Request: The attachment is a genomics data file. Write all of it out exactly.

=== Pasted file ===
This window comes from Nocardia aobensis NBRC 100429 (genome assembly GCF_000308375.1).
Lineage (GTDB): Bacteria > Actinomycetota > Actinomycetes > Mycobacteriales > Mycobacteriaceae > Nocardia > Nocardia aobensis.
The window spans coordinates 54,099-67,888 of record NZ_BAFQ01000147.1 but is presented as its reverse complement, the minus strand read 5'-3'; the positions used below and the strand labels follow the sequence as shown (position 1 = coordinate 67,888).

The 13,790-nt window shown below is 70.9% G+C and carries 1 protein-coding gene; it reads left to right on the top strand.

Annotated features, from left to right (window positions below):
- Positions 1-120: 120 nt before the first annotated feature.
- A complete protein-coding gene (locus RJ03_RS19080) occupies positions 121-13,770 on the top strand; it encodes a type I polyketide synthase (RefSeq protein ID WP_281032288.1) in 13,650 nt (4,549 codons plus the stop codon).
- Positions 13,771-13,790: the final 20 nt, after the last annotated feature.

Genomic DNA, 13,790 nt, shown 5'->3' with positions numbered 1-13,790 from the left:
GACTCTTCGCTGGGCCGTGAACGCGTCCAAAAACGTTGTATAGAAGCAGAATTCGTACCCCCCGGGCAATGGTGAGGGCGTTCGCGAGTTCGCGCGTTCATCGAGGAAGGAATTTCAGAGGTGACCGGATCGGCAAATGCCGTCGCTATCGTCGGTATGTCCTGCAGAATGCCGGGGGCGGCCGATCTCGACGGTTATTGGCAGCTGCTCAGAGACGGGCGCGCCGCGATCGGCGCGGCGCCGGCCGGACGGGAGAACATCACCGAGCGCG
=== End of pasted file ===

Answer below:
This window comes from Nocardia aobensis NBRC 100429 (genome assembly GCF_000308375.1).
Lineage (GTDB): Bacteria > Actinomycetota > Actinomycetes > Mycobacteriales > Mycobacteriaceae > Nocardia > Nocardia aobensis.
The window spans coordinates 54,099-67,888 of record NZ_BAFQ01000147.1 but is presented as its reverse complement, the minus strand read 5'-3'; the positions used below and the strand labels follow the sequence as shown (position 1 = coordinate 67,888).

The 13,790-nt window shown below is 70.9% G+C and carries 1 protein-coding gene; it reads left to right on the top strand.

Annotated features, from left to right (window positions below):
- Positions 1-120: 120 nt before the first annotated feature.
- A complete protein-coding gene (locus RJ03_RS19080) occupies positions 121-13,770 on the top strand; it encodes a type I polyketide synthase (RefSeq protein ID WP_281032288.1) in 13,650 nt (4,549 codons plus the stop codon).
- Positions 13,771-13,790: the final 20 nt, after the last annotated feature.

Genomic DNA, 13,790 nt, shown 5'->3' with positions numbered 1-13,790 from the left:
GACTCTTCGCTGGGCCGTGAACGCGTCCAAAAACGTTGTATAGAAGCAGAATTCGTACCCCCCGGGCAATGGTGAGGGCGTTCGCGAGTTCGCGCGTTCATCGAGGAAGGAATTTCAGAGGTGACCGGATCGGCAAATGCCGTCGCTATCGTCGGTATGTCCTGCAGAATGCCGGGGGCGGCCGATCTCGACGGTTATTGGCAGCTGCTCAGAGACGGGCGCGCCGCGATCGGCGCGGCGCCGGCCGGACGGGAGAACATCACCGAGCGCG